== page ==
Prime Minister Pieter W. Botha announced the appointment of a seven-man Cabinet committee today to evolve a policy for South Africa's 10 million urban blacks, whom the government has so far excluded from its plans for constitutional change.

Botha gave no indication what the new policy might look like, how the committee would operate or when it would report. While opposition politicians were skeptical of it producing any major reform, they welcomed the implicit admission that government policy has failed to deal with this most developed sector of the country's majority black population.

In a speech following Botha's announcement in Parliament here, Pieter G. Koornhof, the minister in charge of African affairs, said: "The urban blacks must be recognized. To pretend they do not exist would be irresponsible and dangerous."

The ruling National Party's policy for all of the country's now 21 million blacks has been to give them nominal independence in 10 tribal "homelands" situated in undeveloped rural areas.

Less than half of the blacks live in the "homelands." The rest are either laborers on white-owned farms or the working class of South Africa's rapidly growing industrial cities, where they live in segregated townships. Soweto, outside Johannesburg, has a population estimated at 1.5 million.

In terms of the original theory of apartheid, as the government's segregationist policy is called, the urban blacks were supposed to be a temporary phenomenon, fading away as the "homelands" developed.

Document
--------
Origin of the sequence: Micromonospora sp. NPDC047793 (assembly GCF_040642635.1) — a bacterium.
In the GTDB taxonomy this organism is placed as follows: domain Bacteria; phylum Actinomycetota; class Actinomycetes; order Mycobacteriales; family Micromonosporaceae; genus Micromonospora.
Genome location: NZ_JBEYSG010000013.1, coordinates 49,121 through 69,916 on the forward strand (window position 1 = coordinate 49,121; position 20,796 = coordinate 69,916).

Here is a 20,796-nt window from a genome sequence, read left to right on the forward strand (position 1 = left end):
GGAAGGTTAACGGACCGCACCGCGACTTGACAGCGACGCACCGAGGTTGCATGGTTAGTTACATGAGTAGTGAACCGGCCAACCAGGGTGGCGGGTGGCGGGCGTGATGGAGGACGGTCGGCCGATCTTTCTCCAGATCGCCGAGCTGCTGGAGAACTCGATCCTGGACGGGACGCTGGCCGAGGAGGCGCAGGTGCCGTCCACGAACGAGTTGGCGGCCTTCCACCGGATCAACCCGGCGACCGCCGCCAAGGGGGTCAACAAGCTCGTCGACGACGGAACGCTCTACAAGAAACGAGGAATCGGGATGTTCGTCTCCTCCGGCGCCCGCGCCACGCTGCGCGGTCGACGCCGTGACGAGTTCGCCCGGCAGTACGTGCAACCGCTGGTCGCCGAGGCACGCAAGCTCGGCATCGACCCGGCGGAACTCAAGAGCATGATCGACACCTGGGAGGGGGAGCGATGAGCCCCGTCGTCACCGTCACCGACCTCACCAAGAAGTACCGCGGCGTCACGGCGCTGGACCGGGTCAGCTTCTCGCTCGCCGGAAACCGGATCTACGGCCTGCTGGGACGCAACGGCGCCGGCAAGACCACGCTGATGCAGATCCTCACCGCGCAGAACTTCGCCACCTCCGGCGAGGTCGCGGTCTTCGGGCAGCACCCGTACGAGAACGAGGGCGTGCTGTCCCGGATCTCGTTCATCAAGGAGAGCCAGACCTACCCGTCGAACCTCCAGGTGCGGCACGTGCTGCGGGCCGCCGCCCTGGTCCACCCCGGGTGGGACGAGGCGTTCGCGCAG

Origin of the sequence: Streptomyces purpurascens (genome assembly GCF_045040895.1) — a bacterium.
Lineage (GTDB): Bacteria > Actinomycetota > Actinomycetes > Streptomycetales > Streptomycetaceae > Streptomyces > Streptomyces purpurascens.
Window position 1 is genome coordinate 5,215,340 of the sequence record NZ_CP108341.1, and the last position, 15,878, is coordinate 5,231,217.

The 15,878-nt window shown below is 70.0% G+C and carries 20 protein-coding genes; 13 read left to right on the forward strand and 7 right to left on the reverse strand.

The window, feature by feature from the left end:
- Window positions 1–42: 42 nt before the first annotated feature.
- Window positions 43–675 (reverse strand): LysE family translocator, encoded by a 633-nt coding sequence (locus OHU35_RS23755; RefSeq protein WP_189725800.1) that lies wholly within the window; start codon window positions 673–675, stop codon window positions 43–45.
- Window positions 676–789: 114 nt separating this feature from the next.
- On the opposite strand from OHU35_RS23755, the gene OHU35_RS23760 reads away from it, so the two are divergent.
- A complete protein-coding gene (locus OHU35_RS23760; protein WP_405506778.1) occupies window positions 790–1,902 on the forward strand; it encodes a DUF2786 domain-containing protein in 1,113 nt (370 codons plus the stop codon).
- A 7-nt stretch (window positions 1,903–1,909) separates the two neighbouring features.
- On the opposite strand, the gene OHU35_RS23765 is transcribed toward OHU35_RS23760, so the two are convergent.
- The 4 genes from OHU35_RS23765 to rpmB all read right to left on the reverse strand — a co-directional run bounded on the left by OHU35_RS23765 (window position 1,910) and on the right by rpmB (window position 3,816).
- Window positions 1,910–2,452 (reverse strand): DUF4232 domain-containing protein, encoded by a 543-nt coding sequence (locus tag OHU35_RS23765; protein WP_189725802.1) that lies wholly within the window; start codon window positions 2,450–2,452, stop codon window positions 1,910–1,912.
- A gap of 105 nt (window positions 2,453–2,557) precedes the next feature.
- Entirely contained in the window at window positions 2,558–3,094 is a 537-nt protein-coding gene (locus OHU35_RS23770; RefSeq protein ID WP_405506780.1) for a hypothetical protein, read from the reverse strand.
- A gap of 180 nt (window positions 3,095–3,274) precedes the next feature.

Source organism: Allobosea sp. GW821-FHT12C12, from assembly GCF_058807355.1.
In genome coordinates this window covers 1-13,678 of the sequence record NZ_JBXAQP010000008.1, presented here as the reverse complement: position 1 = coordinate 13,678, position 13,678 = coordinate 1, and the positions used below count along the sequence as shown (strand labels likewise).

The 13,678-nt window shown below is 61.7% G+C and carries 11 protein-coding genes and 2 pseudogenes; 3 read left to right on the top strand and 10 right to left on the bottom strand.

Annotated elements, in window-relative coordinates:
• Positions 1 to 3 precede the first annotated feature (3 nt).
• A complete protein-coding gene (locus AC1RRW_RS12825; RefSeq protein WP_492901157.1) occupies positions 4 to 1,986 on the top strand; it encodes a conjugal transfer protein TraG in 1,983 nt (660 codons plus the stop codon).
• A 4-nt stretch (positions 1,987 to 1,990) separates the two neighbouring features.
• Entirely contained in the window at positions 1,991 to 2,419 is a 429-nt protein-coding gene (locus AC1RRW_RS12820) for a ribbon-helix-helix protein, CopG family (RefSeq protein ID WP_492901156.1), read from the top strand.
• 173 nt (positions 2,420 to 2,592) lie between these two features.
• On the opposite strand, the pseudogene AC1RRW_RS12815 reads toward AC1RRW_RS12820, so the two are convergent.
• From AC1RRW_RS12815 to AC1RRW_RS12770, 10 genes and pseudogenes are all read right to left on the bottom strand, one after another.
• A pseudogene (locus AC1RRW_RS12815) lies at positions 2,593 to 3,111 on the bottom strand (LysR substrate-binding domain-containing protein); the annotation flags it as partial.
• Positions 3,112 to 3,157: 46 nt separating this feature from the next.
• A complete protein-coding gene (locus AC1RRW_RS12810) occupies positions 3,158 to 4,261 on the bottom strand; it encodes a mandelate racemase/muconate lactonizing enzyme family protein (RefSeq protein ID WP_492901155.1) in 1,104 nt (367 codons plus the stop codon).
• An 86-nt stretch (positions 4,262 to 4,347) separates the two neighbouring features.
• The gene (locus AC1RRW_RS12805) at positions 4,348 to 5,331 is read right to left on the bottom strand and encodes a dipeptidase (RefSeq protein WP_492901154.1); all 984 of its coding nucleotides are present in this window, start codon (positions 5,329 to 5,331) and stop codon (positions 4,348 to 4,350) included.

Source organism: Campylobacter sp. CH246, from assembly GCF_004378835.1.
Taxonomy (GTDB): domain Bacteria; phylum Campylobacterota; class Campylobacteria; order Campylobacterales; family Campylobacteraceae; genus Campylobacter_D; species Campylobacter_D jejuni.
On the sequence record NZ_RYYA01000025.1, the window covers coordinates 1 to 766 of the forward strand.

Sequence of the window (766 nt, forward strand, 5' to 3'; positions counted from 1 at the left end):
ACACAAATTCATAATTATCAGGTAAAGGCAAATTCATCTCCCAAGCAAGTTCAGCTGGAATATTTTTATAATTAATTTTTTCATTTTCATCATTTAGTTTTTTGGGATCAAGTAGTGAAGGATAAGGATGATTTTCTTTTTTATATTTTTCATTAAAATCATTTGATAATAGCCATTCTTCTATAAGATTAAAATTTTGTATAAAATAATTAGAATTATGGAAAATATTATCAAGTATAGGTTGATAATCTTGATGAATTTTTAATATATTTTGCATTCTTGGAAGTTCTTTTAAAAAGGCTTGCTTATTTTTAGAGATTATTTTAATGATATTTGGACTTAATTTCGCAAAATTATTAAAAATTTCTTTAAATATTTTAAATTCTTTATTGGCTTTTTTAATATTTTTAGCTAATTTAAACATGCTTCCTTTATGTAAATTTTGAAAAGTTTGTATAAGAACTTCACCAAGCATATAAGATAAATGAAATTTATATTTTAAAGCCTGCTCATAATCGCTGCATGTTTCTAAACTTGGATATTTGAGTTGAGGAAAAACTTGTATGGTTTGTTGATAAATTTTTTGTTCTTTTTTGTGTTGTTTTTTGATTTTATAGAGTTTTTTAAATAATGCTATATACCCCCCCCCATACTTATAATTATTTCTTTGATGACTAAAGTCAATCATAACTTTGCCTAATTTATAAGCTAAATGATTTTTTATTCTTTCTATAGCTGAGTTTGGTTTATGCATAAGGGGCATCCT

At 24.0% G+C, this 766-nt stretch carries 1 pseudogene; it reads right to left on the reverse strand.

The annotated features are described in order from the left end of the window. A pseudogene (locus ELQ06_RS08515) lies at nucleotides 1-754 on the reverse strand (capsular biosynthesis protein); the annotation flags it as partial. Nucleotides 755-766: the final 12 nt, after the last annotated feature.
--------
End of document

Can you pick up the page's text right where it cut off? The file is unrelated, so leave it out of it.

The admission of blacks to the townships is strictly controlled, and for years such features of permanency as stores and banks were excluded. The only trading licences permitted were for the "day-to-day necessities," as the government regulations put it--meaning vegetable stalls, milk distributors and the like.

Urban blacks were not allowed to own their homes and could rent them only from the government department administering the townships.

Some of this has been changing as the government has come to realize that the idea of the urban blacks fading away is a pipedream.

Four years ago, Botha recognized their permanency in the townships. Since then, commercial development has been permitted and a 99-year leasehold scheme introduced. But the government has remained adamant that the urban blacks can have political rights only in the "homelands." Today's announcement indicates that change is coming here, too.

How much change is unclear. Botha is introducing a constitution that will give token representation to the Asian and mixed-race minorities through parliamentary chambers separate from that of the whites, but he has said there will not be a fourth chamber for urban blacks.

Local newspapers speculate that the townships will be designated as special voting districts of the "homelands," which would be given representation in a new umbrella assembly.

Chris Heunis, the constitutional affairs minister who will head the new Cabinet committee, told a press conference tonight that the committee would be prepared to consider the question of ownership rights for urban blacks as well.